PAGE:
Last Friday night, the Town of Clinton hosted its annual Christmas parade. What were they thinking?! It was pouring rain! Not mist, not quaint, little raindrops – buckets, barrels, Noah-build-the-Ark kind of rain. Imagine being sprayed in the face (and everywhere else) with a hose, and the nozzle is set on full force. Then imagine the air temperature and the water temperature hovering just this side of freezing. Now you get the picture. And there I was, right in the middle of it.
And why was I there? Well, Immaculate Conception School creates a float of the Nativity for the parade each year, and our Eighth graders play all of the roles. This year, my eighth grade daughter was honored to play the Blessed Virgin Mary, and you certainly can’t have the Nativity without the BVM. As a side note, with her own twist on the Annunciation, my daughter informed my wife and me that she was playing Mary by saying, “Oh, by the way, I’m pregnant . . . with Jesus!” She lost me at “pregnant.” Anyway, the parade must go on – and so it did.
Because all of the roads were closed around the staging area and the parade route, I had to walk my daughter to the float to drop her off. Once we got there, I had two choices – walk back about a mile in the rain to our car (did I mention that it was pouring rain?), or walk alongside the float in the rain (again, pouring rain). I then had the great idea that I could ride in the nice, warm truck that pulled the float. So I eagerly tapped on the window thinking that these nice parishioners surely would let the Deacon ride in the truck. Alas, I was summarily informed that “there was no room in the truck.” Now I know how Mary and Joseph felt.
About that time, a thoroughly drenched music teacher asked if I wanted to ride on the float. At this point, I thought, why not? Riding in the rain beats walking in the rain. So I grabbed a plastic bag to sit on and took my place in front of the stable among the angels, the Magi the shepherds and two very dedicated teachers. The stable had a nice little roof over it – I never thought a stable could look so inviting. I’m somewhat embarrassed to say that I was ticked off that my daughter was nice and dry in the stable while I was out in the open getting soaked. I briefly contemplated snatching the blue robes from her and playing the Virgin Mary myself, but decided that stealing the clothes off Mary's back wasn't the example I should set on a parochial school float at a Christmas parade. I later learned, though, that the roof leaked and, without walls, the stable provided no shelter against the horizontal sheets of rain. It made me feel better that the Holy Family couldn't even catch a break on this night!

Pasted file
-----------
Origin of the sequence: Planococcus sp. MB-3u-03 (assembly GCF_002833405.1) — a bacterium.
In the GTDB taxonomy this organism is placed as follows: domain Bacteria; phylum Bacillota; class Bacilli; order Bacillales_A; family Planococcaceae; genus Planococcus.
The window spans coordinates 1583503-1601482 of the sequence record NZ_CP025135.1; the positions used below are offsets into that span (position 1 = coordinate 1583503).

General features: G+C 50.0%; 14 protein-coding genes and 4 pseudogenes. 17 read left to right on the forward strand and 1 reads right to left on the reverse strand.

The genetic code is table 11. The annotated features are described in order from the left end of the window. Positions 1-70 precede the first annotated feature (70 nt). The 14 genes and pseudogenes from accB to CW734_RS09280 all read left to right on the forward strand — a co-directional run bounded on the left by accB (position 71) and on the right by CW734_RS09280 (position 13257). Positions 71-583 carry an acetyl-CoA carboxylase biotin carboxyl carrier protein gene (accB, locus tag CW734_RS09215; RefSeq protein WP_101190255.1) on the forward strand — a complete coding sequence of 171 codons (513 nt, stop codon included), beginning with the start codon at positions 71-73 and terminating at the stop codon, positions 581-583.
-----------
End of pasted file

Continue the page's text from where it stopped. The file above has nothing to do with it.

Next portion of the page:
As you can tell, I wasn't feeling very Christmassy. I was cold; I was wet; and my heart was nothing less than two sizes too small. But when the parade began (15 minutes late, I’ll add), a miracle happened. Our children started singing Christmas Carols. They waved to the spectators and shouted, “Merry Christmas!” at the top of their lungs to anyone and everyone who could hear them. No complaints, no whining. Just Christmas. And what did I do? I sang right along with them. It was beautiful. It was inspiring. It was sacred.
So with a tip of the hat to Dr. Seuss, I dedicate this Ode to those wonderful students, their devoted teachers and the selfless volunteers who helped out (OK, even to the ones who wouldn't let me in the truck):
Every child on that float, the tall and the small,
Continued to sing as rain pelted them all.
It hadn't stopped Christmas from coming!
Somehow or other, it came just the same!
And the Deacon, his behind so wet in a puddle,
Sat puzzling and puzzling, his brain all a-muddle.
It came without fires, nor eggnog nor rum,
It came with rain soaking him through to the bum.
And he puzzled two hours, till his puzzler was sore.
Then the Deacon remembered what he’d heard before.
Christmas just started in small Bethlehem,But continues this day ‘cause a little child leads them.